Monday, September 23, 2013

September 23 - Tennessee Civil War Notes

23, 1861 - Memphis Military Committee Informs General Leonidas Polk of orders issued suspending cotton shipments
September 23, 1861.
By authority in us vested by Maj. Gen. Leonidas Polk, commanding Military Department No. 2, the following orders are issued by the committee, consisting of W. B. Greenlaw, R. C. Brinkley, Sam. Tate, M. J. Wicks, and E. W. Munford:
HDQRS. MILITARY COMMITTEE, Memphis, September 23, 1861.
Maj. Gen. L. POLK:
Permit us to suggest the propriety of your either issuing an order yourself or authorizing us to do so, to the effect that shipments of cotton to this port be suspended until further instructions. Cotton is now coming in, and you will readily perceive the danger of a heavy concentration of that important article at a point so near the enemy as Memphis.
Very respectfully,
M. J. WICKS, Chairman pro tempore.
OR, Vol. 52, pt. II, p. 154.

23, 1862 - A young White County woman’s fears
....My life is passing swiftly away and I am doing nothing. I do not grieve at the passing of my life, but at the manner in which I am spending it. If I could do anything for the good of mankind, the glory of my Maker, I should be content. But I am too weak an instrument to do much, but if I do what little lies in my power, I hope to have the reward of a good conscience at least. But I do not do all that is in my power. I fear I shall have to answer for my negligence in many instances, though I don’t remember any in particular where I have been remiss. I wish I could rouse my mind from its sluggish stupor, but I have indulged it till it will be a hard matter. I keep thinking I will try and sometimes I do get it wakened a little, but it soon returns, and day after day passes and nothing is done.
Diary of Amanda McDowell.

23, 1863 - Excerpt from a letter of George H. Cadman, a soldier with the 39th Ohio Volunteer Infantry and on occupation duty in the Bluff City, to his wife, relative to female pulchritude in Memphis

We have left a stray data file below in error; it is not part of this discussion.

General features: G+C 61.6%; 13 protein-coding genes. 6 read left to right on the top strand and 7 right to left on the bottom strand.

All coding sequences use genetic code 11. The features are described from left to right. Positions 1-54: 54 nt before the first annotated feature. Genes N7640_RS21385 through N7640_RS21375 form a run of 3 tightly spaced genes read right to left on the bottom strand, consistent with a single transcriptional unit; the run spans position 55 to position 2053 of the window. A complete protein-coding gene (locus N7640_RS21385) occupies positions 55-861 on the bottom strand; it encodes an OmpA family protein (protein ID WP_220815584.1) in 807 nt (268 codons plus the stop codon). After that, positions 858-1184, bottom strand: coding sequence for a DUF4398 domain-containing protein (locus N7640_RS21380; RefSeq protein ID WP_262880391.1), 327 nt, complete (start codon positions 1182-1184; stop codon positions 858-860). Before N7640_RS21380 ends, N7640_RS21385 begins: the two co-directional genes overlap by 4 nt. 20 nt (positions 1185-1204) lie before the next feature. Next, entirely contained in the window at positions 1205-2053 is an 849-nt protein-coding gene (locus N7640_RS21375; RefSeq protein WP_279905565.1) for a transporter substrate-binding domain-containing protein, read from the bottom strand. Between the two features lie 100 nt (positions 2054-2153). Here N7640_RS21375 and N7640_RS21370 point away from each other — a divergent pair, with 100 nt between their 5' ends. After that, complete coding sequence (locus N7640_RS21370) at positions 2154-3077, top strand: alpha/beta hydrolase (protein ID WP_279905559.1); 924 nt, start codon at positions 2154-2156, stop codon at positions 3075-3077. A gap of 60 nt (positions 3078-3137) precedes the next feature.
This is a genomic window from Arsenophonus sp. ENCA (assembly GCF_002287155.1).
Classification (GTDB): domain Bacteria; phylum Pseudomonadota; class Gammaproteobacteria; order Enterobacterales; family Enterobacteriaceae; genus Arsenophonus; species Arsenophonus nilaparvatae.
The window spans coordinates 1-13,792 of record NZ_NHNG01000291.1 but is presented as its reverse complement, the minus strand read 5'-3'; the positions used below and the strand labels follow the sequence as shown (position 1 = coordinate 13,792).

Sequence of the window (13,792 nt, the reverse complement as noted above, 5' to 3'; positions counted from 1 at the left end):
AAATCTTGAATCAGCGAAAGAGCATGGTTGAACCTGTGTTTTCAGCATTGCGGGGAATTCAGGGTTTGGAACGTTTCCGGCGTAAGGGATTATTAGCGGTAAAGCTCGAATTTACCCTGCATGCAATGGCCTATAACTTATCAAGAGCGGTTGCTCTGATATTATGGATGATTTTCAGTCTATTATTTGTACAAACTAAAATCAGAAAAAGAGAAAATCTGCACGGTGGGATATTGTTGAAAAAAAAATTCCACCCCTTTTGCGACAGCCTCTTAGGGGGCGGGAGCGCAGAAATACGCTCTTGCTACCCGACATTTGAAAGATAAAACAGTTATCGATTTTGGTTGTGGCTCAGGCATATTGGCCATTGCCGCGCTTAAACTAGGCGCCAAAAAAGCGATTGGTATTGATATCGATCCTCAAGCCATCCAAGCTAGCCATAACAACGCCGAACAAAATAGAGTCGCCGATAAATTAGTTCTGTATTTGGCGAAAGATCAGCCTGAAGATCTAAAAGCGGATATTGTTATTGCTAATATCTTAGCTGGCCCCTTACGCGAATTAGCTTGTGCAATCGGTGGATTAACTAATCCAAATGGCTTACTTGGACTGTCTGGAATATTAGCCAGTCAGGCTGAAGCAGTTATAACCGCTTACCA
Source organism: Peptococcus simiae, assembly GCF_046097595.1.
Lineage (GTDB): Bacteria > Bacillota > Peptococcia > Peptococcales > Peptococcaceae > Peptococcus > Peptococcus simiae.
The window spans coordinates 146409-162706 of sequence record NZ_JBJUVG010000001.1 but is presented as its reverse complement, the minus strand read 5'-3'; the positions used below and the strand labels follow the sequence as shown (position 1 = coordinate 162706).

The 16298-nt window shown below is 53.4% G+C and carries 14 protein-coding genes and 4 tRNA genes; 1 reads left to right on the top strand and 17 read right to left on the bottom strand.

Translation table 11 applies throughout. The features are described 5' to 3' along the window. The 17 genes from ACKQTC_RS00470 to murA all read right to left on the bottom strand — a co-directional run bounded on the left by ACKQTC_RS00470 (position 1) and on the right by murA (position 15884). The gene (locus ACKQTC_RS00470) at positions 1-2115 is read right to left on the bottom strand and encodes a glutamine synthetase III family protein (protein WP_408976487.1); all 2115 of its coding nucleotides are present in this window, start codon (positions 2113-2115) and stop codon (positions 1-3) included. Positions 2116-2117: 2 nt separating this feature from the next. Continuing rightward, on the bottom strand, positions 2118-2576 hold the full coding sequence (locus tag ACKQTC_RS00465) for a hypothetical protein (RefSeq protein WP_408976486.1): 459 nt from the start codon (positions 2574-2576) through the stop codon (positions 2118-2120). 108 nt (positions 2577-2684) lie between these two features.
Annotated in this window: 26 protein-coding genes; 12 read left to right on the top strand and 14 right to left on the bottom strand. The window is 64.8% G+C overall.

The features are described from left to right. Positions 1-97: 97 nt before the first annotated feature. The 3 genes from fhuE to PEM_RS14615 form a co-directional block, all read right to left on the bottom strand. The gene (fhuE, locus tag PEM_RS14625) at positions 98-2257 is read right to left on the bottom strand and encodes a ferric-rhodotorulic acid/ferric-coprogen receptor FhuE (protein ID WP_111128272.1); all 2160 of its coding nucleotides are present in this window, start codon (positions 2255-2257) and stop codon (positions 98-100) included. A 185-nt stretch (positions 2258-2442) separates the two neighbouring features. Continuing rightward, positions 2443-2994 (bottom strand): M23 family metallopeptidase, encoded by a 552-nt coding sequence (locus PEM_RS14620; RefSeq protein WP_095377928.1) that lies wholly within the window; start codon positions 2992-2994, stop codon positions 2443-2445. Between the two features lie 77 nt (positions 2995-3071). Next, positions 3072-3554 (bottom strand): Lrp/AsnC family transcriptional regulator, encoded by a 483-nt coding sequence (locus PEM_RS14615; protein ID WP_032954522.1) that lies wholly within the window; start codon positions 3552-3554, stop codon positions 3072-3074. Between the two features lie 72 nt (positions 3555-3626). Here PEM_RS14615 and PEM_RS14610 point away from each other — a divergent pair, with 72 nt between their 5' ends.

As for pretty girls in Memphis there are very few to be seen, what with Chawing [sic] Snuff and tight Lacing [sic] the women are all more or less ugly. I have heard and read a great deal of the beautiful daughters of the South, but must confess that I have not seen them yet, they are mostly sallow Complexion and to remedy this they lay paint on so thick that to me it appears disgusting. I have had a good chance of seeing the Ladies since we have been here at Church and on the Public Roads and at their dwellings, and there is the same mark of listlessness. I believe Tight-Lacing is the principal cause for what seems to be carried on to a greater extent here, than any place I was ever at.
George Hovey Cadman Correspondence.

23, 1864 - “Judge Trigg and a Memphis Grand Juror.”
The Memphis Bulletin says that quite a scene occurred during the session of the United States District Court on Thursday, in which his Honor, Judge Trigg, and Mr. Gay, one of the Grand Jurors were the principal actors. Mr. Gay had written a letter to the Court, declaring that he was opposed to, and would not indict any one for having borne arms in the Confederate army against the United States, alleging as his reasons that the South was recognized as a belligerent power, and that he believed a State had a right to secede. Mr. Gay was summoned to the court room and in the presence of the Court dismissed from the Grand Jury, and his conduct most severely animadverted upon by his Honor the Judge, who pronounced the sentiments of the letter anything else but those of a loyal man. The affray created no little excitement.
We trust the authorities will see that they insolent traitor shall receive some other rebuke than a verbal one, however severe. He should be put to hard labor upon the streets, with a chain and ball to his leg, during the war, and hung afterward.
Nashville Daily Times and True Union, September 23, 1864.

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